)

ax1.set_yscale('log')
ax1.set_xlim(1000,0)
ax1.set_ylim(5e-9,1e-3)
ax2.set_ylim(0.8,1.)

Reference

Most functions in pymule have docstrings meaning that help can be accessed as

>>> help(pymule.sigma) # Python
Help on function sigma in module pymule.loader:

sigma(piece, **kwargs)
    sigma(piece, **kwargs) loads the which_piece piece and
    statistically combines the random seeds. It returns a dict
    with the tuples of FKS parameters as keys.
    ....

In [2]: ?pymule.sigma # IPython

Signature: pymule.sigma(piece, **kwargs)
Docstring:
sigma(piece, **kwargs) loads the which_piece piece and
statistically combines the random seeds. It returns a dict
with the tuples of FKS parameters as keys.
....

Data structure

In pymule we store data using either dict or np.array as follows.

  • Numbers $y\pm e$ are stored as
np.array([y, e])
  • Histograms $\{ (x_i, y_i\pm e_i) \}$ are stores similarly as np.array with the $x_i$ indicating the centre of the bin. Over- and underflow bins are marked with np.inf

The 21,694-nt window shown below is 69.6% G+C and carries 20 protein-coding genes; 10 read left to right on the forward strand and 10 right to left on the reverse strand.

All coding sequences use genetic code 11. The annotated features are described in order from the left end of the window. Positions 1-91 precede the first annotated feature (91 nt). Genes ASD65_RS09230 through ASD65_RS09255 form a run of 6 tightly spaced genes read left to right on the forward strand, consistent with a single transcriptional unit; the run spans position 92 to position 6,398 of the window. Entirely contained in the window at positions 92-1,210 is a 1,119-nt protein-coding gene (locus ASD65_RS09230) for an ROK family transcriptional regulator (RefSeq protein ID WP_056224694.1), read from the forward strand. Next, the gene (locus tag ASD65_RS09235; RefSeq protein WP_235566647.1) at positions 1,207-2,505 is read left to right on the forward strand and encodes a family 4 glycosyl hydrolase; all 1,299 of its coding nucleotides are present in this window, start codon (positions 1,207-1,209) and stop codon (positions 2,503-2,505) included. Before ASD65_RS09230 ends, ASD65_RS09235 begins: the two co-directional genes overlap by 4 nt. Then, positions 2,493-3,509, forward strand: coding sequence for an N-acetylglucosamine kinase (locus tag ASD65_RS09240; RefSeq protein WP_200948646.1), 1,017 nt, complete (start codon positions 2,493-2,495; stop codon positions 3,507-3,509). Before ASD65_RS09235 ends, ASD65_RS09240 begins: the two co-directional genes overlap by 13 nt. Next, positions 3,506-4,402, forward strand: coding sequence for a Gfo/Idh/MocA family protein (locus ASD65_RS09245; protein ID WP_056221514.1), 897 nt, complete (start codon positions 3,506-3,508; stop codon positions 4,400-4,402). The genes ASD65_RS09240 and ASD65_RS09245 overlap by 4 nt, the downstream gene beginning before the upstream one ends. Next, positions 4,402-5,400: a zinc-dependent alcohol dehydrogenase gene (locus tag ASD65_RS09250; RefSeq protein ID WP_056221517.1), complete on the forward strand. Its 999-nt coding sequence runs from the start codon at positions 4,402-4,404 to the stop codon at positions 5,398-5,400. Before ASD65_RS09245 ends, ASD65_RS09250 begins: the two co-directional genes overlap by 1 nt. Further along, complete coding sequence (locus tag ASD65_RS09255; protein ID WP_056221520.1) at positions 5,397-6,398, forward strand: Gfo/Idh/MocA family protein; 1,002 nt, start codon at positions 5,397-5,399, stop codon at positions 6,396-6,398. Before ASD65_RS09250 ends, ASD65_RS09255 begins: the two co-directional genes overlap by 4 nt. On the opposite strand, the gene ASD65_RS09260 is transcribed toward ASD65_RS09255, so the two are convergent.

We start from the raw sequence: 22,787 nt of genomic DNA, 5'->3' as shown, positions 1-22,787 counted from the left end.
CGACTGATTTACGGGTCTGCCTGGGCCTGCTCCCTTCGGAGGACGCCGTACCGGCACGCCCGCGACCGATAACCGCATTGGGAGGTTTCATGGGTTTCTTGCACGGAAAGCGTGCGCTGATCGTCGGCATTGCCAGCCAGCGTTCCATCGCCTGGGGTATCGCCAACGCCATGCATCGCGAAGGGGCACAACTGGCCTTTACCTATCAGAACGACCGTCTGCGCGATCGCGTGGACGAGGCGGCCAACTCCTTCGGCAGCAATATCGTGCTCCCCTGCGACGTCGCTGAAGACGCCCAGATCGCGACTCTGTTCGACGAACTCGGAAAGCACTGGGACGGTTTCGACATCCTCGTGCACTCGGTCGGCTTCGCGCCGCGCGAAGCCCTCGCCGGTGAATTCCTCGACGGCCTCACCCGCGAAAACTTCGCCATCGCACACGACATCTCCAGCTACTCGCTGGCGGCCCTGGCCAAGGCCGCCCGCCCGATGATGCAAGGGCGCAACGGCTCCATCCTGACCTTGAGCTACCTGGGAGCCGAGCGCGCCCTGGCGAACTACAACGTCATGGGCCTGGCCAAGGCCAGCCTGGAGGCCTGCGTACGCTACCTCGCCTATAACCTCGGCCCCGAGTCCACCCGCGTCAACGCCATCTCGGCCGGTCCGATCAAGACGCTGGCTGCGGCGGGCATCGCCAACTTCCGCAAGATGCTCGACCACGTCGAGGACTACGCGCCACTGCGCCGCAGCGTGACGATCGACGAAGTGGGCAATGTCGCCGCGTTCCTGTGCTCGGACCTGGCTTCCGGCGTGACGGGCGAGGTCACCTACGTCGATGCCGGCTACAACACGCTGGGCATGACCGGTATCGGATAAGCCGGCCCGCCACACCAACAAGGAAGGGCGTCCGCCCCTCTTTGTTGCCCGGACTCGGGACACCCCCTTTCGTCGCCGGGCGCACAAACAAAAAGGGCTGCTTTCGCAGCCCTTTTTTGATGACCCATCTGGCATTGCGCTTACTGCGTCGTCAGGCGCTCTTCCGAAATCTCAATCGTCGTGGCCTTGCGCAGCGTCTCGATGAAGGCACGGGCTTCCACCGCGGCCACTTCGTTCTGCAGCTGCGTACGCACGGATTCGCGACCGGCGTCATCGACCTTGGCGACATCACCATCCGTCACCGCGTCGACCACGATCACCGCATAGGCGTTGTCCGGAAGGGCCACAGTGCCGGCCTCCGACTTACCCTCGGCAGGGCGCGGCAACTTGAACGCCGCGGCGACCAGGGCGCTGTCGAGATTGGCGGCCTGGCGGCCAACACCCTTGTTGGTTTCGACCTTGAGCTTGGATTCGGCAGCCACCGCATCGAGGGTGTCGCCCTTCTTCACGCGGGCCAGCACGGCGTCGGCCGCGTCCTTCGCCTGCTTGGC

np.array([
    [x1, y1, e1],
    [x2, y2, e2],
    [x3, y3, e3],
    ...
])
  • Dataset, i.e. results of runs (either as the result of importvegas or mergefks), are dict with keys

    • time: the job's run time
    • value: the best estimate for the cross section and its error
    • chi2a: the $\chi^2$ estimate of the integrator
    • all histograms as specified by their name(..) in user.f95
    • msg: any message. Usually this contains information on the state of the integrator (not present in combined results)
    • SHA: the first 5 characters of the source-tree's SHA1 hash at compile time (not present in combined results)
    • iteration: the number of iterations completed in this file (not present in combined results)
  • Non-combined datasets (such as the result of sigma(..)) are dicts of datasets with the FKS parameters (or more generally the groups returned by the filename matching) as keys.

Project details